What is a traumatic brain injury?
A traumatic brain injury is an injury to the skull and brain. It can be closed, which means that the brain is not exposed or in danger of being exposed to the external environment, or open, when the brain is exposed to the external environment. In closed injury a skull fracture may also be present, while in open one there is always a fracture. Hematoma may also be present in traumatic brain injury. A hematoma is called epidural hematoma when it is outside the dura mater of the brain. A hematoma between the dura mater and the brain is called subdural, while when the hematoma is inside the brain it is called intracerebral.
The human brain is very sensitive and well protected from injury. It is closely surrounded by membranes (the meninges), inside the hard skull which is also covered by a muscular casing
The cells that make up the brain are fragile and can be easily injured if they are stretched or torn. This happens when a blow to the head causes the brain to collide with the hard and uneven inner surface of the bones, inside the skull.
The swelling that occurs after each injury exerts even more pressure on the cells and reduces blood flow. Adequate flow and oxygenation are vital for the brain cells. Any deprivation of blood or oxygen can cause an even greater harm.
What symptoms may be caused?
Usually, closed head injuries occur when the head comes into violent contact with another object in a way that causes the brain to move abruptly inside the skull. When the fragile brain tissue receives this violent push, it is subject to focal (i.e. localised at some point) and diffuse brain injury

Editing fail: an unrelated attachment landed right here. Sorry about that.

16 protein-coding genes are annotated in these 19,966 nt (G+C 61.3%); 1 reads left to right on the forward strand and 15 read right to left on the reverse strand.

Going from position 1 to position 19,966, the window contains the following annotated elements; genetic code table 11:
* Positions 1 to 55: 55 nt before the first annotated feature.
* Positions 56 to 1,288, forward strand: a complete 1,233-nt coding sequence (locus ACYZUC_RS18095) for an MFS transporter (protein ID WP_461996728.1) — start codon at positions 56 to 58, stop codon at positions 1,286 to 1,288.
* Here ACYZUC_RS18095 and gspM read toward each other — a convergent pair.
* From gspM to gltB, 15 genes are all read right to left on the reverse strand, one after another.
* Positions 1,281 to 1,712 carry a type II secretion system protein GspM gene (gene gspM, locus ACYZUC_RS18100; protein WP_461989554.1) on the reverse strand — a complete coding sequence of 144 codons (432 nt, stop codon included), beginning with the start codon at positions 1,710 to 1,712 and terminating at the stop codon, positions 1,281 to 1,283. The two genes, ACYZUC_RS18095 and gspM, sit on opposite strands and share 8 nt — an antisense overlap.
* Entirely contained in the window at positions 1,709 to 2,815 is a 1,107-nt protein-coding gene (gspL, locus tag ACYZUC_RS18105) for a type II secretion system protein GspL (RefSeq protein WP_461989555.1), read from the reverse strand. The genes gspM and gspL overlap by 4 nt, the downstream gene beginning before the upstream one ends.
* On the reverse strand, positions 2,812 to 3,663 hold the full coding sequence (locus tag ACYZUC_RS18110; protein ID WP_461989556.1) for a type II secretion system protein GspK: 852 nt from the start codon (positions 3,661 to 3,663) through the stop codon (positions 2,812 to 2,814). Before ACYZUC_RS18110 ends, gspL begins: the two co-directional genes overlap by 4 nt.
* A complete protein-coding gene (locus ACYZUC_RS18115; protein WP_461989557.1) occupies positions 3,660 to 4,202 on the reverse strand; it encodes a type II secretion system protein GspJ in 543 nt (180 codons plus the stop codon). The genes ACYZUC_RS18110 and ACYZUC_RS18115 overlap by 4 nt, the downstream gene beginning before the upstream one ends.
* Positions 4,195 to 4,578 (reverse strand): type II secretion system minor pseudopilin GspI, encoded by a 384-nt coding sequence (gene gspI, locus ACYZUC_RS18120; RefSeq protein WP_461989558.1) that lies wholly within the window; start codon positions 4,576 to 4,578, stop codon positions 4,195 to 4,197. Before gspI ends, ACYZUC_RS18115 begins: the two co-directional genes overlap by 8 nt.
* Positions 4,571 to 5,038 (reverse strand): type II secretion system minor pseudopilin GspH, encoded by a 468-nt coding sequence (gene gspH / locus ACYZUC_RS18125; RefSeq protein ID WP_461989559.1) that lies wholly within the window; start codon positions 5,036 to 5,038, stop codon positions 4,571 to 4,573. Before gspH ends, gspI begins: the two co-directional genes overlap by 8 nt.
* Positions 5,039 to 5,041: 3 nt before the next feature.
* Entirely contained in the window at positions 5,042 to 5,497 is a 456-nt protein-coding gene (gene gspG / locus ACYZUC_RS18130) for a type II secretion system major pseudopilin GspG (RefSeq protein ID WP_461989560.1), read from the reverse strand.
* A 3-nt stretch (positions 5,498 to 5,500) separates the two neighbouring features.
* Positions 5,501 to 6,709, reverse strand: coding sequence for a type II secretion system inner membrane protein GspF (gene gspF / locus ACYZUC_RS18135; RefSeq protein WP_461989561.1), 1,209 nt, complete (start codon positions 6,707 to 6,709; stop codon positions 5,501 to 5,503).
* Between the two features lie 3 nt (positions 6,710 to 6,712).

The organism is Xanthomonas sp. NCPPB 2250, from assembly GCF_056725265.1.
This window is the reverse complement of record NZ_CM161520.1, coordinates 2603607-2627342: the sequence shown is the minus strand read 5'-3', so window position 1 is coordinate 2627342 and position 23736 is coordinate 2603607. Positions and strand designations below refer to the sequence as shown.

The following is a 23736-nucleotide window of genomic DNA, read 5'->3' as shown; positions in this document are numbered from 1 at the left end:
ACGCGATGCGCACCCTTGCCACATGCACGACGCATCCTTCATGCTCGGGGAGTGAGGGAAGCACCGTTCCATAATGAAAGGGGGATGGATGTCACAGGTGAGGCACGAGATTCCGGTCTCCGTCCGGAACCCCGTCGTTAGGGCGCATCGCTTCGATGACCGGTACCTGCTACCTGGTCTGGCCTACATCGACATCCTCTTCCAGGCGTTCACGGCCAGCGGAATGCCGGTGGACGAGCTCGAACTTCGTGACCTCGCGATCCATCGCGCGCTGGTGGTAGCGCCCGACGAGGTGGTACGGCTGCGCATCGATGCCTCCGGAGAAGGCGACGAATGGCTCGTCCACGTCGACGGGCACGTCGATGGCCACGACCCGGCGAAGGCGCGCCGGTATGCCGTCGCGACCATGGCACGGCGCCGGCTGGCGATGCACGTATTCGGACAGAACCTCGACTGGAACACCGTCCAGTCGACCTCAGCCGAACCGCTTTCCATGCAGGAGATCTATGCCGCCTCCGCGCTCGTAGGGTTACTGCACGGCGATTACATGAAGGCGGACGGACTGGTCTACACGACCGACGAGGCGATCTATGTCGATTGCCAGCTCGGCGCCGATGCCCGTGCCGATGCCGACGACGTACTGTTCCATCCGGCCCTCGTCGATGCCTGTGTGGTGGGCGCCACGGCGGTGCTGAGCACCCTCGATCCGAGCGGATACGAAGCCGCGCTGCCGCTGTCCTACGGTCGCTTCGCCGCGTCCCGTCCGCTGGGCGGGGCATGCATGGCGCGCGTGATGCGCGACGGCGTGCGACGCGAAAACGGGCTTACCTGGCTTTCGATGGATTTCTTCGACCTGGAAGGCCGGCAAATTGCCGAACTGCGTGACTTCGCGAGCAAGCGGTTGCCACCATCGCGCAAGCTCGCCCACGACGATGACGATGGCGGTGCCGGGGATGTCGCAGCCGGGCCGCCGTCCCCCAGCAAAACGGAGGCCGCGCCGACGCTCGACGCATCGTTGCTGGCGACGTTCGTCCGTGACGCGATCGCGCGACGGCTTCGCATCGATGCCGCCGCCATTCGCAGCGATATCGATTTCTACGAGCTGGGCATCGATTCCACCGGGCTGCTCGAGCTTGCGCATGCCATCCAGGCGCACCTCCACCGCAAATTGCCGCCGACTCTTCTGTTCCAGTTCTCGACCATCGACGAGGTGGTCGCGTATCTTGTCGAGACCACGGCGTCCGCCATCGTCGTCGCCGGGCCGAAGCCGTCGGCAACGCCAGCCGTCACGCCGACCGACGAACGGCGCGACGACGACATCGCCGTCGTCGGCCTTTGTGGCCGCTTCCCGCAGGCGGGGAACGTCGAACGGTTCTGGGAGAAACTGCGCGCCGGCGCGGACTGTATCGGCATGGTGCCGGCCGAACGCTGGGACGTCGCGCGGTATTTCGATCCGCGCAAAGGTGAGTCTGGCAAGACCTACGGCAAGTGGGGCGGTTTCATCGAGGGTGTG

There are various degrees of head injuries, from mild to severe. A mild head injury usually results in reversible brain damage and thus temporarily affects the patient’s neurological functions, whereas a severe injury almost always causes neurological damage. The location and severity of the injury determines the nature and degree of permanence of the neurological problems.
How is traumatic brain injury diagnosed?
The presence of a head injury is established by the history of a blow to the head and/or the presence of physical signs of head trauma, such as fractures, abrasions, or bruises of the skull or face. Blood or cerebrospinal fluid (CSF) flowing from the nose or ear may indicate a trauma to the skull. Both the Battle sign (bruise behind the ear) and the bruises of the eyelids are indicative of fractures of the base of the skull and definitely signs of a brain injury.
In addition, there may be neurological problems, these may be general, such as coma, lethargy or drowsiness, or seizures, and/or focal, (localised), such as paralysis of an arm and/or leg, or speech disorders. Diagnostic tests such as CT scans are used in an attempt to identify possible organic damage caused by the trauma. This can be blood clots (haematoma), skull fracture etc.
If detected, these abnormalities may mean that special surgical treatment is required. However, surgery can only reduce the pressure on the brain, but it cannot improve cerebral edema or brain cell damage.
How can a traumatic brain injury be treated?
The treatment of a head injury depends on its severity. In more severe cases, surgery may be required to reduce the increased intracranial pressure by removing the hematomas.
Medical measures to reduce intracranial pressure include: hyperventilation (increasing breathing), various medications, reducing body temperature and inducing a comatose state using sedative drugs (sedation). The doctor may also place an intracranial recording device in or on the brain to measure intracranial pressure and/or cerebral blood flow so that the effects of various treatments can be recorded and the desired corrections can be made.